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J.S. Lim, J. Nicholson, S.U. Yang and H.K. Kim. (2015) Online Authenticity, Popularity, and the “Real Me” in a Microblogging Environment. Computers in Human Behavior.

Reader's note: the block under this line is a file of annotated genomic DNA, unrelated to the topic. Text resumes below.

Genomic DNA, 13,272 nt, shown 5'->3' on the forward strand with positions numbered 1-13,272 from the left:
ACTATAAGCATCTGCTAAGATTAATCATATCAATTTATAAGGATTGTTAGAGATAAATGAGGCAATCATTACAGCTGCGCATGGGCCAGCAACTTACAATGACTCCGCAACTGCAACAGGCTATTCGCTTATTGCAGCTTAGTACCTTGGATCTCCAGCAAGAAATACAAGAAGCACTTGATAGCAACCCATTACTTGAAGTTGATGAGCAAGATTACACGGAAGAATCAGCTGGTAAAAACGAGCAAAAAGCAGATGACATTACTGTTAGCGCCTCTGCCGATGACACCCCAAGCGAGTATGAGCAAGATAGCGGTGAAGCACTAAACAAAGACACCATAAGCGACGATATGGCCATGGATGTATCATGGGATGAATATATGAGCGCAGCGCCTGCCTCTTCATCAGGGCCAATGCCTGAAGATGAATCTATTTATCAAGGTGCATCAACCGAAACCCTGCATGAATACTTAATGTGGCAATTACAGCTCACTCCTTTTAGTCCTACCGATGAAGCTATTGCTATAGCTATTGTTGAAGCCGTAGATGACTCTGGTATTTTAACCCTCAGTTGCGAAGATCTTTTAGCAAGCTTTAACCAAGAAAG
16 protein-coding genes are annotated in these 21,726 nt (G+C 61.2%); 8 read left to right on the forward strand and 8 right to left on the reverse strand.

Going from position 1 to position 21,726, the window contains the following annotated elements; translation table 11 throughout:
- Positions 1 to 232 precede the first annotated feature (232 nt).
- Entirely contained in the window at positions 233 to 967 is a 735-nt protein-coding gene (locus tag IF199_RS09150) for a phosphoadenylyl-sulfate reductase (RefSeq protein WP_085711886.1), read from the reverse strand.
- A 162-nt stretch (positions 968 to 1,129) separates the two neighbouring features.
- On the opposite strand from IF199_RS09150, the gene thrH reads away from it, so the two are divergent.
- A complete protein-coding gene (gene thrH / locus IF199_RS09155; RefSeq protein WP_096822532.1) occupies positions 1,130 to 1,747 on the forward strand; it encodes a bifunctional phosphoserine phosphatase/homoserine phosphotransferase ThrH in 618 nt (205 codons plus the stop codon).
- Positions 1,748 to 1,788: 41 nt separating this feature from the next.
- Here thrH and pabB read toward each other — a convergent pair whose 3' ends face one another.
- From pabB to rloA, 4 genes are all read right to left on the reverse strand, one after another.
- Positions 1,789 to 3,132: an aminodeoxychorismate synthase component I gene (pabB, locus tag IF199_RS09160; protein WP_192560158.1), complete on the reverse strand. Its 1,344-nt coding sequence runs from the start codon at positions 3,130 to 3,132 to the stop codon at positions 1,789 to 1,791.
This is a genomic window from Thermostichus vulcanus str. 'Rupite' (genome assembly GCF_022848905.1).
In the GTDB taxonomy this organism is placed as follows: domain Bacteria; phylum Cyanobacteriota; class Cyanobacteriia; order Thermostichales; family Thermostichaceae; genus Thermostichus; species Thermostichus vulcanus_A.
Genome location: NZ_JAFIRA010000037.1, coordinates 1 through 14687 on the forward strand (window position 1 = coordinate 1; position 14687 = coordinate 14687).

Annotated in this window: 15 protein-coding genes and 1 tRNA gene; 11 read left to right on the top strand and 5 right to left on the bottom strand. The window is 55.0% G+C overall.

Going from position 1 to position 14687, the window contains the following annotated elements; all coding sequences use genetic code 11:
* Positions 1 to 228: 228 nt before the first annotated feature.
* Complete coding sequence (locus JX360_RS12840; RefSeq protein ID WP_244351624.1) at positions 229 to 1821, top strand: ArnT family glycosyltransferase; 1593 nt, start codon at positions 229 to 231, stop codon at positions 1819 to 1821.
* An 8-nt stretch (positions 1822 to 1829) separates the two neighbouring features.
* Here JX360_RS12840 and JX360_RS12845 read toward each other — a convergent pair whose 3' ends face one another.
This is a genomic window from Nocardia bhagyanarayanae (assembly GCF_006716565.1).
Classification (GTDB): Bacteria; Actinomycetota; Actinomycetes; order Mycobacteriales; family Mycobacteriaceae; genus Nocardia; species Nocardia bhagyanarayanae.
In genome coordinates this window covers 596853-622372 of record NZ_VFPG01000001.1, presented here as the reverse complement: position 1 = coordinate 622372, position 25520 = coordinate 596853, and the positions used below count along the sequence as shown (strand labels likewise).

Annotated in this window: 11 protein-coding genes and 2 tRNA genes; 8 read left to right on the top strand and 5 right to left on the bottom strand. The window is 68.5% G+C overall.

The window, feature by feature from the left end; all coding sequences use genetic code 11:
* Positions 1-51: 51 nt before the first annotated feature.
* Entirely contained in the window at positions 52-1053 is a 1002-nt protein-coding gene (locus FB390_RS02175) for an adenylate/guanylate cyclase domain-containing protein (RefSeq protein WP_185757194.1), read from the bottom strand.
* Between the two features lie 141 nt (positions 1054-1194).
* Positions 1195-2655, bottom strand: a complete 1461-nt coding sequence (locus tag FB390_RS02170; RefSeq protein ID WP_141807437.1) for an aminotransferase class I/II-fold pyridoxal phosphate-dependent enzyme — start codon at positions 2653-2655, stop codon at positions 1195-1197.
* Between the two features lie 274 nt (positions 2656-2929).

The purpose of the current study is to explicate the theoretical structure of online authenticity and to reveal the relationship between the need for popularity (NFP) and online authenticity. A survey-based research was conducted with 573 randomly selected active users of a popular microblogging service in South Korea. Drawing on a representative sample, we tested the discriminant validity of online authenticity. Exploratory factor analysis (EFA) followed by confirmatory factor analysis (CFA) validated two factors that underlie microblogging users’ online authenticity: sense of real me (SRME) and expression of real me (ERME). As hypothesized (predicted), the NFP was a significant predictor of online authenticity: Microbloggers with higher NFP had lower SRME and ERME than those with lower NFP. Age and gender were negatively correlated with both NFP and online authenticity: Younger microbloggers had higher NFP and lower SRME and ERME than older microbloggers. Male microbloggers had higher NFP and lower SRME and ERME than female microbloggers. Theoretical and practical implications for future studies are discussed.
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